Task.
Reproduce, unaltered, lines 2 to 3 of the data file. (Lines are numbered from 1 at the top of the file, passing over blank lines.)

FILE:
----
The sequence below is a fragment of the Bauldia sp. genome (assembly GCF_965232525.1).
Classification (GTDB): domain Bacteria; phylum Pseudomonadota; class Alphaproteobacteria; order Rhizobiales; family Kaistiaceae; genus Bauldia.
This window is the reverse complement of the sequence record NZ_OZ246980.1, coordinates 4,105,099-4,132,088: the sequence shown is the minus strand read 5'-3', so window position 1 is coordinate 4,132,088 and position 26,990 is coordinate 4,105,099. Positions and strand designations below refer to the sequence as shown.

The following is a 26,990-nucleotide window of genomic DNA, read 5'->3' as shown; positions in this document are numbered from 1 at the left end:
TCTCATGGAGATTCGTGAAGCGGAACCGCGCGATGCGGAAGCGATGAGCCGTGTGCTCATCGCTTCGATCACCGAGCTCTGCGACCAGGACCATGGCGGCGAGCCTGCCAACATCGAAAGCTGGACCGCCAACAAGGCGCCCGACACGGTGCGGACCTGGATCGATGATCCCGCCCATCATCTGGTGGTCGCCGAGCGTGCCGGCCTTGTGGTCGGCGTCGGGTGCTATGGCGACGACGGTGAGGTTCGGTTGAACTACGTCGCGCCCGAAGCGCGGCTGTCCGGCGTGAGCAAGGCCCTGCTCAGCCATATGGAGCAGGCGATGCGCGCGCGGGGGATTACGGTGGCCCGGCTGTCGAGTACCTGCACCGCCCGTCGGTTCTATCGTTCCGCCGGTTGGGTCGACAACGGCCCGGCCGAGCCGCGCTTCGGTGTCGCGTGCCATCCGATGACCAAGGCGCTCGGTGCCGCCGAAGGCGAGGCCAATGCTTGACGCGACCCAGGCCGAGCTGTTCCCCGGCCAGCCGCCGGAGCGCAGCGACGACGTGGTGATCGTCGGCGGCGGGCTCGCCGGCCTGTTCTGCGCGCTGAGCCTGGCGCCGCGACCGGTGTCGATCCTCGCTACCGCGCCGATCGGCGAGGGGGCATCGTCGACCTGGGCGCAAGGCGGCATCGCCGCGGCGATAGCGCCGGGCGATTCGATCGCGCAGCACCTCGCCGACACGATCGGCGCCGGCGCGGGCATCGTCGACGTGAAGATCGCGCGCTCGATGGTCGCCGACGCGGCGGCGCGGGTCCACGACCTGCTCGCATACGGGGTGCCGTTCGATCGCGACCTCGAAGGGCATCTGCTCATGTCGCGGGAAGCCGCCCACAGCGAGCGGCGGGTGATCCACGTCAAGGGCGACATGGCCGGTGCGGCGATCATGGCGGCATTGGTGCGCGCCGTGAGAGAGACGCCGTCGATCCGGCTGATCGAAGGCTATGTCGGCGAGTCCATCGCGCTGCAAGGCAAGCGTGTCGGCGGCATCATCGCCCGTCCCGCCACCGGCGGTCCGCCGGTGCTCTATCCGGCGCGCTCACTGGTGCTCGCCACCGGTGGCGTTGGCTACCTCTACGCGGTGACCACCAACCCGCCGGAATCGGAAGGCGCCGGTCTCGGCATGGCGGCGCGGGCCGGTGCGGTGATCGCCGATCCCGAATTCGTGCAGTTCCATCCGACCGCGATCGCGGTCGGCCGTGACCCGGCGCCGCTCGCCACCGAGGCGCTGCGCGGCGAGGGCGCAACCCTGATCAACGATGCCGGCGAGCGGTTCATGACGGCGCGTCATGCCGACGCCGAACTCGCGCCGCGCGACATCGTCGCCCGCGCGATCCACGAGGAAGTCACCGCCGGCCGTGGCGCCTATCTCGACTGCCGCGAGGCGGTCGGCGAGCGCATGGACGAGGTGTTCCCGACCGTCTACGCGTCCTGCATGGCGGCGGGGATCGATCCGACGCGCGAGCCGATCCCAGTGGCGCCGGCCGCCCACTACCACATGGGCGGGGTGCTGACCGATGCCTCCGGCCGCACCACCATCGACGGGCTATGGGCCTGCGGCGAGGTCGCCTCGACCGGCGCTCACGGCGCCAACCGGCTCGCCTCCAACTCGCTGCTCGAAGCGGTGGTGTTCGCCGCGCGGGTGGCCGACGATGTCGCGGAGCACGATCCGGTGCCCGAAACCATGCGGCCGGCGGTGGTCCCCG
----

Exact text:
Classification (GTDB): domain Bacteria; phylum Pseudomonadota; class Alphaproteobacteria; order Rhizobiales; family Kaistiaceae; genus Bauldia.
This window is the reverse complement of the sequence record NZ_OZ246980.1, coordinates 4,105,099-4,132,088: the sequence shown is the minus strand read 5'-3', so window position 1 is coordinate 4,132,088 and position 26,990 is coordinate 4,105,099. Positions and strand designations below refer to the sequence as shown.